May 20th, 2008



Dizzy with the perfume of the lilacs, each time I pass a tree or a bush of them, I incline my head and take a great walloping sniff and say AAAAH. I can't always smell them (thanks, allergies!) but it's fun to try, and when I DO get a whiff it lasts for a really long time, long after the fact, long after I am gone away from them. It's the memory of scent and the memory of green and of new and of BURGEONING that gets me through the winters here. All the long dark dreary winter days I cling to the memory of lilacs.

The rapeseed is dimming in the fields, turned down several notches from the electric neon yellow it was last week. Martin's piano teacher sells honey from bees around here...she has 2 kinds: summer wildflower and rapeseed. We bought a jar of rapeseed honey after Anders and the kids taste-tested them both and declared the rapeseed jar best. It's a creamy shimmery pale yellow color; in fact, yellow isn't really the right color adjective to apply to it. It's thick and opaque, not at all like store-bought honey in a plastic bear; it looks like the creamiest kind of frosting: flower glaze.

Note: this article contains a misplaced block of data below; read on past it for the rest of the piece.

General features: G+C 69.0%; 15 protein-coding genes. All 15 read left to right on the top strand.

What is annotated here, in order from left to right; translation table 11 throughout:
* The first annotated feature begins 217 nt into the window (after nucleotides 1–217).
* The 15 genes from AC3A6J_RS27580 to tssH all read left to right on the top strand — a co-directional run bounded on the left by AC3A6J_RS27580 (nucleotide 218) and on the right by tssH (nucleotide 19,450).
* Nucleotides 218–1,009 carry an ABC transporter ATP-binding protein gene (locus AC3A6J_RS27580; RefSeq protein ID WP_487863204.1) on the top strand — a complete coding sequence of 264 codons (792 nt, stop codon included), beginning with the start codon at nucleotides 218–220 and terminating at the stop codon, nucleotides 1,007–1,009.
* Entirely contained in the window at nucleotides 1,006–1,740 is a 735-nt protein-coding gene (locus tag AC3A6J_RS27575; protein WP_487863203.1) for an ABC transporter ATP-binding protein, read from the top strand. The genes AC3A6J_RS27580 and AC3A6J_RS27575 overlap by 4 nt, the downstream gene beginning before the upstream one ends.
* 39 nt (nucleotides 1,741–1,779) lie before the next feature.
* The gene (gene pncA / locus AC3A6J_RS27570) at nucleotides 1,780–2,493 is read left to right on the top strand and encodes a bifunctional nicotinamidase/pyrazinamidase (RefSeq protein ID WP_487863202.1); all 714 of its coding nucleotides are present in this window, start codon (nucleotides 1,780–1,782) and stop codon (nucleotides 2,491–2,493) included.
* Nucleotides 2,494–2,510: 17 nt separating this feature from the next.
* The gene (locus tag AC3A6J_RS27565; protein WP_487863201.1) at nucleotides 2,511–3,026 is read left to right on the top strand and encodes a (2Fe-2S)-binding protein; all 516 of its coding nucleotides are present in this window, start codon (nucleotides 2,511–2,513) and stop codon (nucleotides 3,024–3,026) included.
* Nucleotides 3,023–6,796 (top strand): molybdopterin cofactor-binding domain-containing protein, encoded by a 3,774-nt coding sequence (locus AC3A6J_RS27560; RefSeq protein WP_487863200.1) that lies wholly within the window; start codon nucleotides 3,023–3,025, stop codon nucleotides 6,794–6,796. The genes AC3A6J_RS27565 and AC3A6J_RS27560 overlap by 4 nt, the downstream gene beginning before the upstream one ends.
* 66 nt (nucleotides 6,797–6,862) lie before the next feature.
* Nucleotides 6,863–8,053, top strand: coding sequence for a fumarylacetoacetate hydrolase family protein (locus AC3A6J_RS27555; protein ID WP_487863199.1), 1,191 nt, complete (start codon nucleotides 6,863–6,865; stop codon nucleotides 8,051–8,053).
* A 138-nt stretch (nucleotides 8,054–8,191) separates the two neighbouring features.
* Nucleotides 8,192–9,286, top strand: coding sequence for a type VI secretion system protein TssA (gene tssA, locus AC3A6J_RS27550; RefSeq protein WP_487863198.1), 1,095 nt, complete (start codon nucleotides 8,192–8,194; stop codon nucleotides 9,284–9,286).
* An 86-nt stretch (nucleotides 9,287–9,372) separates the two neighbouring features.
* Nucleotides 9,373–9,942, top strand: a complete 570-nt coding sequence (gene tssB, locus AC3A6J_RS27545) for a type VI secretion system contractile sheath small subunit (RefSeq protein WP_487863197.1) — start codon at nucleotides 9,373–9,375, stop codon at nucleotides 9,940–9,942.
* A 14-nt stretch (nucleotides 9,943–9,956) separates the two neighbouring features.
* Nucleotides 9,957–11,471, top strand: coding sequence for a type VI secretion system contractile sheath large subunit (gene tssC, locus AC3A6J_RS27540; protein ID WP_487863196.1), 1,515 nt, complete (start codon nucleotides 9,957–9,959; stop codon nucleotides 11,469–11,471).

I don't actually care for honey all that much, but it's sure an amazing thing to look at and think about. Sadly, she and her bee farmer say there won't likely be any rapeseed honey from the bees this year. Apparently, the rapeseed is 2 weeks too early for them and it will be done blooming before the bees are ready to harvest the pollen and make honey with it. I don't know anything about the production of honey or the mechanics of the timing, but that makes me sad. Since they need that honey for feeding themselves and their young, it makes me even sadder, though I know that bees generally produce many times more honey than what they actually need. I wonder what the bees will substitute if their rapeseed blossoms are gone when they head out to gather nectar. Dandelions? Queen Anne's lace? Clover? Lily of the valley?

It's a full moon tonight. Full moons always seem to last forever around here, especially when it's clear like it's been here for several days. That's another thing I'm storing up right now: the light. When I drove home last night from choir practice it was as light out at 9:30 p.m. as if it were early evening. I can't get enough of it. I drove from the highway up the exit to Gårdstånga and turned onto the road toward Flyinge. I hadn't noticed it before then, as it was too low, but as I made the turn, some trick of the hills and the light and the incline suddenly brought me face to face with the moon and he was HUGE and ORANGE like a great big pumpkin in the sky. It was rather comical, actually. The view ahead of me was just like a child's drawing: all fiercely colored with great big swaths: GREEN fields, BLUE sky, ORANGE moon! Orange moon with a clearly smiling man-in-the-moon face, just like an extraterrestrial jack-o-lantern. I smiled back at him the rest of the way home.